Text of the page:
‘We didn’t really need to move,’ says Sara. ‘We actually had more than enough room at that place…’ she says, glancing at Louis. ‘I really didn’t want to, but we were really impressed by the view here and we immediately loved the industrial aspect of the construction – especially the concrete.’ Louis interjects and adds that he had hoped to find several brick walls, but was sad to only find two. ‘We decided to break all the dividing walls and then imagined an entirely new space that could respect the view, our way of life and the construction,’ he says. ‘It was a loft, but a special loft with Paris in our living room – and three very separate bedrooms’.
The amazing view and comfort make it hard to leave the main living area, but at the far end of the hallway, the master bedroom is in sight. This is also purely lit, thanks to the large windows that look out onto the city. Spacious yet warm, the effect of such unabated light is clearly enabled by a thin and transparent divide between the bedroom and bathroom, which is tastefully treated with a more contemporary look. Throughout the entire space, Virga’s appreciation for the existing structure is apparent. It is a true design of simplicity and balance, neutralities and robust features, which constantly remind you of where you are and what may have been here before.
Back through the narrow hallway, one passes the other rooms and encounters a very smart wardrobe that functions as a bit of central storage for the family – another bespoke feature added by Louis. ‘The hallway closet is custom-made, with a very simple system for the doors that Louis had found,’ says Sara. ‘You put wire inside a frame made of a special wood commonly used for boats.’ The large American oak wood floor beams meanwhile are a stunning example of the capabilities of the Belgium flooring company Autrement les Sols and have been given a very convincing aged treatment.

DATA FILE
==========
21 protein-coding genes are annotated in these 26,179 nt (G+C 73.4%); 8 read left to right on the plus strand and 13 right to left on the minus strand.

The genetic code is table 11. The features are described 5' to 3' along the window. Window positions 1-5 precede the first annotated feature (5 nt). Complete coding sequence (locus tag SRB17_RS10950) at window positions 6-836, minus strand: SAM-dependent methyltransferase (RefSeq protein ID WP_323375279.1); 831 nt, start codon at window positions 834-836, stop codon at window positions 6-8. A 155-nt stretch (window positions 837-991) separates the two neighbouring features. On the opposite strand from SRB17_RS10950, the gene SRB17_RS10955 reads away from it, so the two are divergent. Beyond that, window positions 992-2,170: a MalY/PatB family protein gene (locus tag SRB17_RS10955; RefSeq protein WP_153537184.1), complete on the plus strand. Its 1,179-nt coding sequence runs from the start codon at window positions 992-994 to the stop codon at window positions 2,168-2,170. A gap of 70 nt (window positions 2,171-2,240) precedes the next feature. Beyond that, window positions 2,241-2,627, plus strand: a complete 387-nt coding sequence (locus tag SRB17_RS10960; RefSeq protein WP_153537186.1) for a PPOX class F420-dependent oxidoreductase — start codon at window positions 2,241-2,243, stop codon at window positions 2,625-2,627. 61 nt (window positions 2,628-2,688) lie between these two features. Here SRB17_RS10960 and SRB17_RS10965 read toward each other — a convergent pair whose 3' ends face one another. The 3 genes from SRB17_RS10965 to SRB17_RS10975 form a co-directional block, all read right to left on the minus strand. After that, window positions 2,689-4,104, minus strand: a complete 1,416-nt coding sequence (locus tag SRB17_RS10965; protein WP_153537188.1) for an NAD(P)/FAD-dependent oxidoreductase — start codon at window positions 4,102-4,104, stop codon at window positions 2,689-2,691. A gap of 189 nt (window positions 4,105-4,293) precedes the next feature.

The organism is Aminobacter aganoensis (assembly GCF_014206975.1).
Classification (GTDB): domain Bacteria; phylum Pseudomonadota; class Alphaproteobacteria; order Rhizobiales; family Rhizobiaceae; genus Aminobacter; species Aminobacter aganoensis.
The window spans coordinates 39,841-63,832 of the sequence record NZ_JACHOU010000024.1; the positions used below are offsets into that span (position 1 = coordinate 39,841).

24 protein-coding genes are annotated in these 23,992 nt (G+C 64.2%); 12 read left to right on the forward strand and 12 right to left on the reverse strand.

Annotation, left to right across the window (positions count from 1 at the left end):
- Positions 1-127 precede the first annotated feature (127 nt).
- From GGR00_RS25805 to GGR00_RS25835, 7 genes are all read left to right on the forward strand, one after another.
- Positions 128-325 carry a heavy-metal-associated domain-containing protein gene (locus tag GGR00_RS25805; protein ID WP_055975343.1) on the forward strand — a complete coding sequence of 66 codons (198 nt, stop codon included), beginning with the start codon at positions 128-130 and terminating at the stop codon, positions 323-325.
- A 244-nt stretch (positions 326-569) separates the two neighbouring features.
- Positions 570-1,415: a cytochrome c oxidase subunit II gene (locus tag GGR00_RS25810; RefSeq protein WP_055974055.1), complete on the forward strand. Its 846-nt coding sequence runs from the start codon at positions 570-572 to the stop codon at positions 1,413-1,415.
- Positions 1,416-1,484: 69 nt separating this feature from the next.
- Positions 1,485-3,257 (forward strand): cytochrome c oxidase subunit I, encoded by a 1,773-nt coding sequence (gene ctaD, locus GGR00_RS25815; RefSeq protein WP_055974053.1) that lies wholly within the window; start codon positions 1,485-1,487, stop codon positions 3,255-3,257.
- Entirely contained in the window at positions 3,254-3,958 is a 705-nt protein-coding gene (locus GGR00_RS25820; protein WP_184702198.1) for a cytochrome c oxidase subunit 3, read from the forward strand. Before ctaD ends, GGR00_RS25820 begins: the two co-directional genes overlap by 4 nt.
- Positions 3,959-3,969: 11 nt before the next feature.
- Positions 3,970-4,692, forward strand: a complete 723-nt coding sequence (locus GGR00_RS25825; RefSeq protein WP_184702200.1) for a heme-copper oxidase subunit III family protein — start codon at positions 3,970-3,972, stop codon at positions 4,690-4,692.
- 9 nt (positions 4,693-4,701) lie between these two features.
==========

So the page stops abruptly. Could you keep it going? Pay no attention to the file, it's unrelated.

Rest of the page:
Back to the open kitchen area, and one has come full circle. This is Sara’s favourite room in the house, and not only because she enjoys cooking – but simply because it remains the most social area of the home, where there’s constant activity and a warm flow of familial traffic. With a gorgeous vintage dining table (surrounded by Eames chairs of different colours), one can imagine the lively dinner parties and family gatherings. The table in particular holds central prominence in the open space. The couple found it six years ago at the Marché aux Puces St-Ouen de Clignancourt – one of the oldest and most renowned Parisian flea markets.
Of the other standout key pieces, Sara mentions the main showcase buffet, filled with some very interesting selections of ‘heritage’ and family goods. ‘It was a present from friends and now it is like a family museum,’ she says. ‘As ‘heritage’ we playfully like to point at the old paintings, two portraits in particular: one of a man and another of a woman we found in the street and we adopted as our own ancestry.’ In the living room, Louis’ favourite spot, it’s hard not to admire the charming old desk. ‘I loved it when I was a child, and my aunt finally gave it to me a few years ago,’ says Sara.
Sara reminds me that while the ideas that compel us to create a new home are often inspired by a desire for change, it is important to retain the character of home life that we have slowly cultivated over the years. There’s nothing wrong with seeking a new state of domestic comfort, but, as in the case of the Bonnard family, the timing will most likely choose you. ‘For those who deem any metropolis as a valued place to call home, patience, vision and determination can go a long way towards creating your own modern classic,’ she says.